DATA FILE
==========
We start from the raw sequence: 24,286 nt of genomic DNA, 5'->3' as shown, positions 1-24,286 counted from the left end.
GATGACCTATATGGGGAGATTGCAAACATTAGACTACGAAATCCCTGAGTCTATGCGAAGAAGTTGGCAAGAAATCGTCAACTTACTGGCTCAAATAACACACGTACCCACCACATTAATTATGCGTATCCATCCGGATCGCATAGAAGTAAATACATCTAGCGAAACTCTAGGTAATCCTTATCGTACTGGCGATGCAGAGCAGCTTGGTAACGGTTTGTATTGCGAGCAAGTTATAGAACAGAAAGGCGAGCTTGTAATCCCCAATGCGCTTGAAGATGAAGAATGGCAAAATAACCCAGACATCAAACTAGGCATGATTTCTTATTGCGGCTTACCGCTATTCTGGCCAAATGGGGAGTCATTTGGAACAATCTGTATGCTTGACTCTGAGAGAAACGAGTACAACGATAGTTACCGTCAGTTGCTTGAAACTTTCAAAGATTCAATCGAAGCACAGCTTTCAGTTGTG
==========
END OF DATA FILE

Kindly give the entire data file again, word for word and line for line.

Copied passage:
We start from the raw sequence: 24,286 nt of genomic DNA, 5'->3' as shown, positions 1-24,286 counted from the left end.
GATGACCTATATGGGGAGATTGCAAACATTAGACTACGAAATCCCTGAGTCTATGCGAAGAAGTTGGCAAGAAATCGTCAACTTACTGGCTCAAATAACACACGTACCCACCACATTAATTATGCGTATCCATCCGGATCGCATAGAAGTAAATACATCTAGCGAAACTCTAGGTAATCCTTATCGTACTGGCGATGCAGAGCAGCTTGGTAACGGTTTGTATTGCGAGCAAGTTATAGAACAGAAAGGCGAGCTTGTAATCCCCAATGCGCTTGAAGATGAAGAATGGCAAAATAACCCAGACATCAAACTAGGCATGATTTCTTATTGCGGCTTACCGCTATTCTGGCCAAATGGGGAGTCATTTGGAACAATCTGTATGCTTGACTCTGAGAGAAACGAGTACAACGATAGTTACCGTCAGTTGCTTGAAACTTTCAAAGATTCAATCGAAGCACAGCTTTCAGTTGTG